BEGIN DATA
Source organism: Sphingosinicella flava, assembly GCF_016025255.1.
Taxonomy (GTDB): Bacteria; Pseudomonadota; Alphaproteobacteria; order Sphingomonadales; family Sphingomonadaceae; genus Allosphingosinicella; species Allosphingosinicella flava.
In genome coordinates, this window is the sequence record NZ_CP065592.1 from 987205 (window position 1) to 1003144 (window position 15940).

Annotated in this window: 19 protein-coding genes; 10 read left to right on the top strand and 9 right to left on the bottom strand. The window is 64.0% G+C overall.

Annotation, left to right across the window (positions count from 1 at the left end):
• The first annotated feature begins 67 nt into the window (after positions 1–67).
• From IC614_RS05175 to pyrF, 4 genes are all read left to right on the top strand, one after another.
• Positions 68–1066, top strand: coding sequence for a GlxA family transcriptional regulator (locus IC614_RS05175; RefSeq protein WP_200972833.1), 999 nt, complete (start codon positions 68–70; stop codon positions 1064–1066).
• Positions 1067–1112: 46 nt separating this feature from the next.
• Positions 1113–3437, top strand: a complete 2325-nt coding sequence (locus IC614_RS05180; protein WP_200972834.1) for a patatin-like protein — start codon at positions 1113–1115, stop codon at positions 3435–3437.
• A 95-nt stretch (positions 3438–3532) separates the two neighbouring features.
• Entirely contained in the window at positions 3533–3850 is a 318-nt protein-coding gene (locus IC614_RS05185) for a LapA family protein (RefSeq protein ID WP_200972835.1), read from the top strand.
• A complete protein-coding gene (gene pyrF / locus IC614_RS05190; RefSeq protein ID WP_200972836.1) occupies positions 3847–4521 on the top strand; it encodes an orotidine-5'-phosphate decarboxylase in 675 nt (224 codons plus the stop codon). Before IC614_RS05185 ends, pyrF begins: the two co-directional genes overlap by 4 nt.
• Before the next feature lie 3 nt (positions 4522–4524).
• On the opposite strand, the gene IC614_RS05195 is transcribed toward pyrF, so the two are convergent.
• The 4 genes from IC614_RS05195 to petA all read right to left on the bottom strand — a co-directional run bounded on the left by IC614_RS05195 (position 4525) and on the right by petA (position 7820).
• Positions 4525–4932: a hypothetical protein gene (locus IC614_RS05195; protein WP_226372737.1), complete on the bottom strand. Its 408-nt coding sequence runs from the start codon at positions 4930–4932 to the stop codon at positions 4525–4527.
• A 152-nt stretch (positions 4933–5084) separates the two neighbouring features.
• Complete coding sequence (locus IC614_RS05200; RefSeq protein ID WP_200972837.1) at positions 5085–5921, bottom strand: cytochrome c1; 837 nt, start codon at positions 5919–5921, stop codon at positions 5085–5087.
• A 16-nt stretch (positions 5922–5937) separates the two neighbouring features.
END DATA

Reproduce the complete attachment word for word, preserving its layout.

Source organism: Sphingosinicella flava, assembly GCF_016025255.1.
Taxonomy (GTDB): Bacteria; Pseudomonadota; Alphaproteobacteria; order Sphingomonadales; family Sphingomonadaceae; genus Allosphingosinicella; species Allosphingosinicella flava.
In genome coordinates, this window is the sequence record NZ_CP065592.1 from 987205 (window position 1) to 1003144 (window position 15940).

Annotated in this window: 19 protein-coding genes; 10 read left to right on the top strand and 9 right to left on the bottom strand. The window is 64.0% G+C overall.

Annotation, left to right across the window (positions count from 1 at the left end):
• The first annotated feature begins 67 nt into the window (after positions 1–67).
• From IC614_RS05175 to pyrF, 4 genes are all read left to right on the top strand, one after another.
• Positions 68–1066, top strand: coding sequence for a GlxA family transcriptional regulator (locus IC614_RS05175; RefSeq protein WP_200972833.1), 999 nt, complete (start codon positions 68–70; stop codon positions 1064–1066).
• Positions 1067–1112: 46 nt separating this feature from the next.
• Positions 1113–3437, top strand: a complete 2325-nt coding sequence (locus IC614_RS05180; protein WP_200972834.1) for a patatin-like protein — start codon at positions 1113–1115, stop codon at positions 3435–3437.
• A 95-nt stretch (positions 3438–3532) separates the two neighbouring features.
• Entirely contained in the window at positions 3533–3850 is a 318-nt protein-coding gene (locus IC614_RS05185) for a LapA family protein (RefSeq protein ID WP_200972835.1), read from the top strand.
• A complete protein-coding gene (gene pyrF / locus IC614_RS05190; RefSeq protein ID WP_200972836.1) occupies positions 3847–4521 on the top strand; it encodes an orotidine-5'-phosphate decarboxylase in 675 nt (224 codons plus the stop codon). Before IC614_RS05185 ends, pyrF begins: the two co-directional genes overlap by 4 nt.
• Before the next feature lie 3 nt (positions 4522–4524).
• On the opposite strand, the gene IC614_RS05195 is transcribed toward pyrF, so the two are convergent.
• The 4 genes from IC614_RS05195 to petA all read right to left on the bottom strand — a co-directional run bounded on the left by IC614_RS05195 (position 4525) and on the right by petA (position 7820).
• Positions 4525–4932: a hypothetical protein gene (locus IC614_RS05195; protein WP_226372737.1), complete on the bottom strand. Its 408-nt coding sequence runs from the start codon at positions 4930–4932 to the stop codon at positions 4525–4527.
• A 152-nt stretch (positions 4933–5084) separates the two neighbouring features.
• Complete coding sequence (locus IC614_RS05200; RefSeq protein ID WP_200972837.1) at positions 5085–5921, bottom strand: cytochrome c1; 837 nt, start codon at positions 5919–5921, stop codon at positions 5085–5087.
• A 16-nt stretch (positions 5922–5937) separates the two neighbouring features.